50 Cent Nixes One Beef, Settles Lawsuit Against Taco Bell
In between promoting books, albums, fragrances and bashing everyone from Fat Joe to Jay-Z, it's almost a miracle that 50 Cent finds time to do much else. But Fif spared some time this week to settle his ongoing court battle with fast food chain Taco Bell. After more than a year of legal trash talking in court, the two parties settled their issues privately on Monday (Nov. 23).
50's beef with the brand originated from a humorous 2008 Taco Bell campaign which challenged the Queens rapper to change his name to "79 Cent," "89 Cent," or "99 Cent," as part of a marketing strategy to promote their budget menu. According to the lawsuit, Taco Bell drafted this proposal in the form of a mock letter to 50, which was then circulated to the press without the rapper's knowledge. An outraged 50 claimed that this was Taco Bell's way of using his name and trademark to gain publicity without having to pay him expensive contractual fees.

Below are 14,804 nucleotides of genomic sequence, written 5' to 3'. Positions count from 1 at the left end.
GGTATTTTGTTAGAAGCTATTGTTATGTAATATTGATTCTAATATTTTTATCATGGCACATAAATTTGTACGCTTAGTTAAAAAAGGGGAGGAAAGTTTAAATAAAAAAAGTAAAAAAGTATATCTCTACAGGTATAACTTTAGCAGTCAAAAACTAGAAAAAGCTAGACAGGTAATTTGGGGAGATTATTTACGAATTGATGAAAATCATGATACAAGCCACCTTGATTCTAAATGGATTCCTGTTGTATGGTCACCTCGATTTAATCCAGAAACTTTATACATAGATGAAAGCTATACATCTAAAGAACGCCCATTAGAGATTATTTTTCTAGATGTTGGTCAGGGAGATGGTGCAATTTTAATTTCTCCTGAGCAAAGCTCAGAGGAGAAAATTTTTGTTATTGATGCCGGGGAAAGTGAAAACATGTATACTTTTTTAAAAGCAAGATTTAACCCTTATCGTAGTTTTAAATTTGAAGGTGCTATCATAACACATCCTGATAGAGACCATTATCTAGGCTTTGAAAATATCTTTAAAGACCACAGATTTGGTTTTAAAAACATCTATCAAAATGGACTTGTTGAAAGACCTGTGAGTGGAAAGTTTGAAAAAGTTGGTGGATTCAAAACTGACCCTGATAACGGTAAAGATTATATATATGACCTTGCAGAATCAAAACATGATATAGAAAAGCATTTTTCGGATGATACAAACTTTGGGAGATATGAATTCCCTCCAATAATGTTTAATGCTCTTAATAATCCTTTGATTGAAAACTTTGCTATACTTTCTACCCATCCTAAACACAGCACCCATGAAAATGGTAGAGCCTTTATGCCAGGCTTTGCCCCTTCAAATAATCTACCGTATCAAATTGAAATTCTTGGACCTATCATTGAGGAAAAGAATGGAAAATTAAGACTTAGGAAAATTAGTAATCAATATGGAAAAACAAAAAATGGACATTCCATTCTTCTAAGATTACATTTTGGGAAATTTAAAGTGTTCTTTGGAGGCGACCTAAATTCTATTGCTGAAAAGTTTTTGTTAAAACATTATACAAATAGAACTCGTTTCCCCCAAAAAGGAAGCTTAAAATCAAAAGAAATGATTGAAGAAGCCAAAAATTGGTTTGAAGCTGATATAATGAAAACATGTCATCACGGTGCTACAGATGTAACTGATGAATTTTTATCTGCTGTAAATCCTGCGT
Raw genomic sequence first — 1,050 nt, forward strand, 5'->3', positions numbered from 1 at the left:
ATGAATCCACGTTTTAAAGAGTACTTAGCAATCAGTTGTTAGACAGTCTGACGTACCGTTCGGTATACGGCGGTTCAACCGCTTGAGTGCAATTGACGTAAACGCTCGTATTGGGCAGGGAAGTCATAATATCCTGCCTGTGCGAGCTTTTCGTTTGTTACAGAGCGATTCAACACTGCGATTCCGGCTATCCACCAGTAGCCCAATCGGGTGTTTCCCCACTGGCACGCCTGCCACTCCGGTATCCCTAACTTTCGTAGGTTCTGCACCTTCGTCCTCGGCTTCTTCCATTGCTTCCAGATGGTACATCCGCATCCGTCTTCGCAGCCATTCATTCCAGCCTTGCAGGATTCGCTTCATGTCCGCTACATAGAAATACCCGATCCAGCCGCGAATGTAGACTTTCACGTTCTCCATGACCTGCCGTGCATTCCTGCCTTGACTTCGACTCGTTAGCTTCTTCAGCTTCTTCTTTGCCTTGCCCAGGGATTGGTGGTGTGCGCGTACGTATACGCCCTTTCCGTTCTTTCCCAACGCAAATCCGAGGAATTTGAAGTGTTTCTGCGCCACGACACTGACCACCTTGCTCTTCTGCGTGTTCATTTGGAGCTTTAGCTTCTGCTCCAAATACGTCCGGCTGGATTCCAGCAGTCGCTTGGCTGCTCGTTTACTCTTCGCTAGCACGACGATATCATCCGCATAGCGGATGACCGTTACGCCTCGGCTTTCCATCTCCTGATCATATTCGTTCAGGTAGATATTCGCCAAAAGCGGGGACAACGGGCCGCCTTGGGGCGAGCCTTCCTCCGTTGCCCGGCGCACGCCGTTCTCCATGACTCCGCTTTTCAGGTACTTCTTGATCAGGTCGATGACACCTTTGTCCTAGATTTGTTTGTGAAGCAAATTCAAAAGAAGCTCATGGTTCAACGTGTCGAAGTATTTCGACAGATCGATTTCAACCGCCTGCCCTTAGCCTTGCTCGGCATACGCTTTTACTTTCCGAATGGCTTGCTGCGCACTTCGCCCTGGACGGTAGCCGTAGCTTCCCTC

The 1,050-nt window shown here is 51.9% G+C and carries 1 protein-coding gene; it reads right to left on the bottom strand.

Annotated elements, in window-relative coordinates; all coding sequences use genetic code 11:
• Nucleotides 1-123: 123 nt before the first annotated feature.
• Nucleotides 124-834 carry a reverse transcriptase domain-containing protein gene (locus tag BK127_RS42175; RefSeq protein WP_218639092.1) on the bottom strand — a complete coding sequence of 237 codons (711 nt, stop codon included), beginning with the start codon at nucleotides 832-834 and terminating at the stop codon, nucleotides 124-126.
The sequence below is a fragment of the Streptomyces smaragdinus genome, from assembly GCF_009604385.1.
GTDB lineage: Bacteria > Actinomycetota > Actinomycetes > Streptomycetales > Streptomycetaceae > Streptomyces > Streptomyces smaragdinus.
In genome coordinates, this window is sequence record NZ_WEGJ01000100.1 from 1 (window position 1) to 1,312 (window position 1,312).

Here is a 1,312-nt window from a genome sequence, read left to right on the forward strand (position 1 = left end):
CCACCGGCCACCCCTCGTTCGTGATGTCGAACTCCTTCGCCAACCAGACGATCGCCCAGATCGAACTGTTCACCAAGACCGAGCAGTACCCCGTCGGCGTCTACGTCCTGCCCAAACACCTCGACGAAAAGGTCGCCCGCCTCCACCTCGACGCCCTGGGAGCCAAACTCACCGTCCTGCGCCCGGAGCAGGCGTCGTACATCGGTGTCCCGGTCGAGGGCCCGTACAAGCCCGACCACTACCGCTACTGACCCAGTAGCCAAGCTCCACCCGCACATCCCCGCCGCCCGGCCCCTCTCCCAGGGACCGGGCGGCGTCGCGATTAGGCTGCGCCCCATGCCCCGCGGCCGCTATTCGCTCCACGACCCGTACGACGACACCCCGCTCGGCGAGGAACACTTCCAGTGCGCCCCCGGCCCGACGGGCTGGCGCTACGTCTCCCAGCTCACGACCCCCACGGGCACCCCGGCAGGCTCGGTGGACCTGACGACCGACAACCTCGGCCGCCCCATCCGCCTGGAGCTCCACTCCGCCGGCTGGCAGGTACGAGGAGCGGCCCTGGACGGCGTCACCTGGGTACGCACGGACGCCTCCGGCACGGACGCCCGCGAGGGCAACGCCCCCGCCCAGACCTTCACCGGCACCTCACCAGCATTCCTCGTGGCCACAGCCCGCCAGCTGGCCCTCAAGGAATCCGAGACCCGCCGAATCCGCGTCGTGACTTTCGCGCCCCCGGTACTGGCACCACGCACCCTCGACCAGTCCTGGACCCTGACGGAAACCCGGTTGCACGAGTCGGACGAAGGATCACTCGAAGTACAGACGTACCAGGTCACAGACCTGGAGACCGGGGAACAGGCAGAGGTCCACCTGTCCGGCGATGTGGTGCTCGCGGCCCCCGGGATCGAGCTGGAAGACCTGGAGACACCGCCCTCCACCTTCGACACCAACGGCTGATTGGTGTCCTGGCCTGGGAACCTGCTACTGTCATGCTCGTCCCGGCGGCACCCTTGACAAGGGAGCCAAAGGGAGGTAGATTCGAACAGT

Before the private settlement, the G-Unit CEO sought $4 million in damages against Taco Bell, claiming that the Yum Food's brand had also used other celebrities' names during similar marketing tactics in the past. Past victims allegedly included Rihanna, Chris Brown and Paris Hilton. After a court battle that carried on well past 2008, both parties finally settled out of court yesterday for an unknown sum, with both sides agreeing to pay their own legal fees. 50 Cent's lawyer, Peter Raymond, refused to comment on the terms of the settlement, divulging only that both parties had come to a mutual agreement. "As is often the case in these situations, the parties have agreed not to discuss anything about the settlement except to say both sides are satisfied," Raymond said.
50 Cent's fourth studio album, 'Before I Self Destruct,' hit stores on Nov. 9.